Dicamba

Updated 2:30 p.m. July 13 with comment from Monsanto — Farmers can resume using the herbicide dicamba, the Missouri Department of Agriculture announced Thursday.

The new restrictions come less than a week after the department issued a temporary ban on the sale and use of the controversial herbicide. Missouri has received more than 100 complaints this year of drifting herbicide, which had damaged crops.

Luke Runyon / Harvest Public Media

 

The Missouri Department of Agriculture announced a temporary ban on the sale and use of agricultural products containing the pesticide dicamba on Friday, following a similar step by regulators in Arkansas.

Dicamba, a popular weedkiller, is suspected in the damage of tens of thousands of farm acres primarily in Arkansas, but also in southeast Missouri and in neighboring states. After farmers sprayed the chemical on their fields -- sometimes with illegal and outdated versions -- the pesticide allegedly drifted over to neighboring farmland, destroying crops.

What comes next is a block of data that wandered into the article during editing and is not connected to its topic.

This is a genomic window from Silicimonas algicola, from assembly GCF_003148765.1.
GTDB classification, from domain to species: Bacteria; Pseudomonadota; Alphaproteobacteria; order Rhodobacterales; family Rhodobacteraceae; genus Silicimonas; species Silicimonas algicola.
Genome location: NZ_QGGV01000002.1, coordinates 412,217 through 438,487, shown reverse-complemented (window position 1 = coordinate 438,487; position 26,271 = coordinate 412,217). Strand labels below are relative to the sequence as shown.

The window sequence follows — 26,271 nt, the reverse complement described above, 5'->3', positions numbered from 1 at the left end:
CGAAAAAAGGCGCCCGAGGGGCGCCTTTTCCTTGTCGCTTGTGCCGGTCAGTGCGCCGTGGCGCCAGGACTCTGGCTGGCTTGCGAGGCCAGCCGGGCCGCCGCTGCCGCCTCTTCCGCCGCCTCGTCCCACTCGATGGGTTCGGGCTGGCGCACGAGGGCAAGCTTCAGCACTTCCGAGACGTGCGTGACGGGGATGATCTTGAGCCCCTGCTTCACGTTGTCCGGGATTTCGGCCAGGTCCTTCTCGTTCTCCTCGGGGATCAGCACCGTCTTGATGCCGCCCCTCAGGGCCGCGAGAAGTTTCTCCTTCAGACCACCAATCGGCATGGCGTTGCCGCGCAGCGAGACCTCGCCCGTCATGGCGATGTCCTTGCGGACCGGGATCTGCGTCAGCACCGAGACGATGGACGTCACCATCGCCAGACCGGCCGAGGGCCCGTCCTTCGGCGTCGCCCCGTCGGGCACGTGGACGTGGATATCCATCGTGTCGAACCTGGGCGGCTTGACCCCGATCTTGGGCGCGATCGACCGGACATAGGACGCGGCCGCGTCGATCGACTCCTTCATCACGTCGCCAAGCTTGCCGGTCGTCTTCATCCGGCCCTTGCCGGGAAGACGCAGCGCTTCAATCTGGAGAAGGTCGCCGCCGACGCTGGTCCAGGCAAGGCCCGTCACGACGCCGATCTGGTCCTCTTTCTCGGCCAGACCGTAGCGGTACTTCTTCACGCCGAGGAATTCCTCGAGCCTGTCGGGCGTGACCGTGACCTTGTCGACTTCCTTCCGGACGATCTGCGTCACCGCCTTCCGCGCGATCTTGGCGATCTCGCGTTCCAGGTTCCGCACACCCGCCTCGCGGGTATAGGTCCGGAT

More than 130 complaints about drift damage have been filed in Missouri this year, according to the state’s Agriculture Department.

Kevin Dooley / Flickr

State lawmakers say they'll hold a hearing to talk about damage caused from the illegal spraying of the dicamba herbicide on crops in southeastern Missouri.